View More



Jan van Daal lectured at the Erasmus University Rotterdam. He has been an independent researcher at the Centre Auguste et Léon Walras, Université Lyon–2, and continues to specialise in research on the life and works of Léon Walras. He has been the president of the International Walras Society (2001-2002).

Donald A. Walker has similarly studied Walras’s ideas for many years. He has been the president of the History of Economics Society (1987-1988), named Distinguished Fellow of that Society (2006), editor of the Journal of the History of Economic Thought (1990-1998), president of the International Walras Society (1997-2000), and is University Professor Emeritus at Indiana University of Pennsylvania.


“The study of Léon Walras's contributions to economics has long been handicapped by the absence of English-language translations of Walras's major works. With the publication of this new translation of his Études d'économie sociale, we now have in English all three of Walras's major works and so have a far more complete picture of the depth and breadth of Walras's contributions. All students of the history of economics owe a debt of gratitude to Professors van Daal and Walker for their painstaking work in bringing this volume to publication.”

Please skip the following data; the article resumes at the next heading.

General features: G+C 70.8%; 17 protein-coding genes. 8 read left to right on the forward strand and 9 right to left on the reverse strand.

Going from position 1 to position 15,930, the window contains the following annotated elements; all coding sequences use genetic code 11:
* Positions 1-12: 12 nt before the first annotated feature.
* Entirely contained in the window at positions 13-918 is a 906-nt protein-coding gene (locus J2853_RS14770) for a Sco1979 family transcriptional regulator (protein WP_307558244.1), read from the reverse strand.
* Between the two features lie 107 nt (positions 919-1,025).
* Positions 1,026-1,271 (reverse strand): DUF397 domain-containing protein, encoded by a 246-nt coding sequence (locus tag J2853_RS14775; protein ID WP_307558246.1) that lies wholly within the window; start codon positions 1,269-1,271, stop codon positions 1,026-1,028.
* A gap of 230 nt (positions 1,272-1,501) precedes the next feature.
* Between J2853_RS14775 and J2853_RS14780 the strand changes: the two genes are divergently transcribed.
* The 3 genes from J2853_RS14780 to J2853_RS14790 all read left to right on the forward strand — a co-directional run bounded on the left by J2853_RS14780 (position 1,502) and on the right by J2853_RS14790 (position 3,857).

Steven G. Medema, Professor of Economics at the University of Colorado at Denver

"Studies in Social Economics, the English translation of Walras’ Études d’économie sociale, brings the normative element of Walras’ social theory to bear on his economics. The emerging picture is of extreme interest in the context of the standard presentation of equilibrium theory, particularly with respect to Walras’ deep concern with the question of social justice. This book casts serious doubts on whether it makes sense to divorce descriptive from normative economics. There is a lot to be learend from it, and it relates also to the current financial and economic crisis."

Valeria Mosini, London School of Economics